Q. We have a supervisor who does annual review meetings with his employees, but doesn’t give them a printed copy. He told our HR department that he keeps the reviews at home and doesn’t want to give us copies. Must we retain copies in our official employee file? — A.R., Minnesota
A. You’re not legally required to provide employees with paper copies of their reviews, but it’s a good idea to do so. Copies of the evaluations should also go into the employees’ personnel files.
In many states (check your state’s laws), employees have the right to inspect and/or copy the contents of their personnel files. So, in those states, employees would have access to their evaluations anyway.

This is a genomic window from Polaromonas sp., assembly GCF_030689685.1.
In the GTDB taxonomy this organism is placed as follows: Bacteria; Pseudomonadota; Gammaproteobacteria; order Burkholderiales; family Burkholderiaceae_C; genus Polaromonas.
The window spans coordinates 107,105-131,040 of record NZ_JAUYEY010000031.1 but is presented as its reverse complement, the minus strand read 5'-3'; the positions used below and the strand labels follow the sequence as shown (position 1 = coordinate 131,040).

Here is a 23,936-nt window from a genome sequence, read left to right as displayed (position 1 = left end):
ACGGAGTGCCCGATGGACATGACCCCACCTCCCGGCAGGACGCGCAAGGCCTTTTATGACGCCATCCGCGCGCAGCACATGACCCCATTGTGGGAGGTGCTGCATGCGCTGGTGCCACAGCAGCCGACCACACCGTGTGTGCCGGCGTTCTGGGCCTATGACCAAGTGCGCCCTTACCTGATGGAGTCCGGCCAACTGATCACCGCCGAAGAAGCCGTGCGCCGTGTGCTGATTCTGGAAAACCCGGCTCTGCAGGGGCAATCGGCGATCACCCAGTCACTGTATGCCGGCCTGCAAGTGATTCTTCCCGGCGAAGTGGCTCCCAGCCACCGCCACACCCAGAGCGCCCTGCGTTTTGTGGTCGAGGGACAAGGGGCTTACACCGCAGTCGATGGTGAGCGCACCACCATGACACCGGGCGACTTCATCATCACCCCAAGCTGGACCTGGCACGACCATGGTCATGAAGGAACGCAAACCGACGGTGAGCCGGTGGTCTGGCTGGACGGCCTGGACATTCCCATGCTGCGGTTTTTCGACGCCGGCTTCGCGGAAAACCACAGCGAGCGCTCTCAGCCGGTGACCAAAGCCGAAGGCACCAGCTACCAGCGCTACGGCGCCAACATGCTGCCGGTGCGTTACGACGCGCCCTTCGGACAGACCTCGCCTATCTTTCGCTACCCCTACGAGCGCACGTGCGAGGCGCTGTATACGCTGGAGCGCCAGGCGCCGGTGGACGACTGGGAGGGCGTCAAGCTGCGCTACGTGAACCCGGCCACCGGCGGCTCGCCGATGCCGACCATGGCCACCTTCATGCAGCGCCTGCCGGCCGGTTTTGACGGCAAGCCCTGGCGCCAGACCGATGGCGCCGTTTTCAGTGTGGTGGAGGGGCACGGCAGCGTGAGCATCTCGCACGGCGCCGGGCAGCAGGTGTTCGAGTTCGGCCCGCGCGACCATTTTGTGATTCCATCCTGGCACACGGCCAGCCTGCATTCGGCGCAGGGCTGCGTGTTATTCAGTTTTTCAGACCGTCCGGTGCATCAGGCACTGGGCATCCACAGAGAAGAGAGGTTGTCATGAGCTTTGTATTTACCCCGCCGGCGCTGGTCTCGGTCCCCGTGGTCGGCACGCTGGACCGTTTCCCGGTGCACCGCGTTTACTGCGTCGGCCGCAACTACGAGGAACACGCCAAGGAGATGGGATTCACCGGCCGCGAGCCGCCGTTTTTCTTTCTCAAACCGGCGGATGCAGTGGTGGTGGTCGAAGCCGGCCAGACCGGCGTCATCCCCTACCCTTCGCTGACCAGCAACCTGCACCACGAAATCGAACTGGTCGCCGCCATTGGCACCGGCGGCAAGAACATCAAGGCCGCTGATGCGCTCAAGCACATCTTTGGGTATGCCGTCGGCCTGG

Finally, giving printed reviews to employees serves an important legal purpose: It officially notifies employees of any performance issues. That gives the employees opportunities to improve. Plus, if an employee ever sues, documenting those problems provides helpful evidence to show that performance issues were communicated to him or her.
- How to Fire an Employee the Legal Way: 6 Termination Guidelines
- How to Write Meeting Minutes
- Economic woes force changes in staffing, salaries, benefits
- Americans rank restaurants best of all business sectors
- HR CSI: How to conduct a post-mortem of a legal claim
- Advocating for minorities can be grounds for bias claim